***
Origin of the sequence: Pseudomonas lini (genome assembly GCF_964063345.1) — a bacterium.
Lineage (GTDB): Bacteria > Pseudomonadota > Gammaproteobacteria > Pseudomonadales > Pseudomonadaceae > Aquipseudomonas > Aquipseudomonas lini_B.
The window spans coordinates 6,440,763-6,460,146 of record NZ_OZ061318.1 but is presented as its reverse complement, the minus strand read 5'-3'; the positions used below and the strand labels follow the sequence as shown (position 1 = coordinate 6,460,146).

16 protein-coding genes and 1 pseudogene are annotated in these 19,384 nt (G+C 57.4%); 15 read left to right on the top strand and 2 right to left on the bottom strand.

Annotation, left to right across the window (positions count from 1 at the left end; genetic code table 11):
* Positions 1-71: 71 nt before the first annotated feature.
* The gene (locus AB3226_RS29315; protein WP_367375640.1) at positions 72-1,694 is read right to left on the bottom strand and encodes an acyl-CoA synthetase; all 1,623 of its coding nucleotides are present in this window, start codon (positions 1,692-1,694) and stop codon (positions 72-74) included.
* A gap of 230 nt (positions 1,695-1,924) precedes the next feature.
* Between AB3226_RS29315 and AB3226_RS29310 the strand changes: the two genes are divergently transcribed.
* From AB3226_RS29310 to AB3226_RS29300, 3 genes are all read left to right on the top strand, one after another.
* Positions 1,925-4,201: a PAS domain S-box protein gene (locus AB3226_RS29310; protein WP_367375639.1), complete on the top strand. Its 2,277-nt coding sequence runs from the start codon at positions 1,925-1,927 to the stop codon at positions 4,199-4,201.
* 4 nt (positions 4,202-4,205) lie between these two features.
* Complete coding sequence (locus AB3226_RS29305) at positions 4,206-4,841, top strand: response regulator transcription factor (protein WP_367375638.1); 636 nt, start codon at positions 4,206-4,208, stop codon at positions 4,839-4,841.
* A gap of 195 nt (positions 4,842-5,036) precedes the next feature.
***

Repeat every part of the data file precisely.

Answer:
Origin of the sequence: Pseudomonas lini (genome assembly GCF_964063345.1) — a bacterium.
Lineage (GTDB): Bacteria > Pseudomonadota > Gammaproteobacteria > Pseudomonadales > Pseudomonadaceae > Aquipseudomonas > Aquipseudomonas lini_B.
The window spans coordinates 6,440,763-6,460,146 of record NZ_OZ061318.1 but is presented as its reverse complement, the minus strand read 5'-3'; the positions used below and the strand labels follow the sequence as shown (position 1 = coordinate 6,460,146).

16 protein-coding genes and 1 pseudogene are annotated in these 19,384 nt (G+C 57.4%); 15 read left to right on the top strand and 2 right to left on the bottom strand.

Annotation, left to right across the window (positions count from 1 at the left end; genetic code table 11):
* Positions 1-71: 71 nt before the first annotated feature.
* The gene (locus AB3226_RS29315; protein WP_367375640.1) at positions 72-1,694 is read right to left on the bottom strand and encodes an acyl-CoA synthetase; all 1,623 of its coding nucleotides are present in this window, start codon (positions 1,692-1,694) and stop codon (positions 72-74) included.
* A gap of 230 nt (positions 1,695-1,924) precedes the next feature.
* Between AB3226_RS29315 and AB3226_RS29310 the strand changes: the two genes are divergently transcribed.
* From AB3226_RS29310 to AB3226_RS29300, 3 genes are all read left to right on the top strand, one after another.
* Positions 1,925-4,201: a PAS domain S-box protein gene (locus AB3226_RS29310; protein WP_367375639.1), complete on the top strand. Its 2,277-nt coding sequence runs from the start codon at positions 1,925-1,927 to the stop codon at positions 4,199-4,201.
* 4 nt (positions 4,202-4,205) lie between these two features.
* Complete coding sequence (locus AB3226_RS29305) at positions 4,206-4,841, top strand: response regulator transcription factor (protein WP_367375638.1); 636 nt, start codon at positions 4,206-4,208, stop codon at positions 4,839-4,841.
* A gap of 195 nt (positions 4,842-5,036) precedes the next feature.